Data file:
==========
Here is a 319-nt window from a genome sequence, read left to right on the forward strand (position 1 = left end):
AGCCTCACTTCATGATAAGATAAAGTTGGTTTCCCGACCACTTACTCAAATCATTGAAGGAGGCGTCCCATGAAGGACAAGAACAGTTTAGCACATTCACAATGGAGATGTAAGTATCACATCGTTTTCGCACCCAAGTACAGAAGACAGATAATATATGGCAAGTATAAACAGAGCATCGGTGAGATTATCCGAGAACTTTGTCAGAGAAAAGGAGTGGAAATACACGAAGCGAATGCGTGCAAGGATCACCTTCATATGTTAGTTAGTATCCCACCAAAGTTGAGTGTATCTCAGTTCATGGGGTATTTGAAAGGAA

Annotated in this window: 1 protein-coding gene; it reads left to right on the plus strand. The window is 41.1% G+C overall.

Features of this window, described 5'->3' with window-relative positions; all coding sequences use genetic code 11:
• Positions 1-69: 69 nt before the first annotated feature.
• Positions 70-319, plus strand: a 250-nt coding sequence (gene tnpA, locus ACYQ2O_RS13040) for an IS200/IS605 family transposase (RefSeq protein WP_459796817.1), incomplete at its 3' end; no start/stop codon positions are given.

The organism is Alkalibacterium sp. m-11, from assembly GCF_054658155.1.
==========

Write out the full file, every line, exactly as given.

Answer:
Here is a 319-nt window from a genome sequence, read left to right on the forward strand (position 1 = left end):
AGCCTCACTTCATGATAAGATAAAGTTGGTTTCCCGACCACTTACTCAAATCATTGAAGGAGGCGTCCCATGAAGGACAAGAACAGTTTAGCACATTCACAATGGAGATGTAAGTATCACATCGTTTTCGCACCCAAGTACAGAAGACAGATAATATATGGCAAGTATAAACAGAGCATCGGTGAGATTATCCGAGAACTTTGTCAGAGAAAAGGAGTGGAAATACACGAAGCGAATGCGTGCAAGGATCACCTTCATATGTTAGTTAGTATCCCACCAAAGTTGAGTGTATCTCAGTTCATGGGGTATTTGAAAGGAA

Annotated in this window: 1 protein-coding gene; it reads left to right on the plus strand. The window is 41.1% G+C overall.

Features of this window, described 5'->3' with window-relative positions; all coding sequences use genetic code 11:
• Positions 1-69: 69 nt before the first annotated feature.
• Positions 70-319, plus strand: a 250-nt coding sequence (gene tnpA, locus ACYQ2O_RS13040) for an IS200/IS605 family transposase (RefSeq protein WP_459796817.1), incomplete at its 3' end; no start/stop codon positions are given.

The organism is Alkalibacterium sp. m-11, from assembly GCF_054658155.1.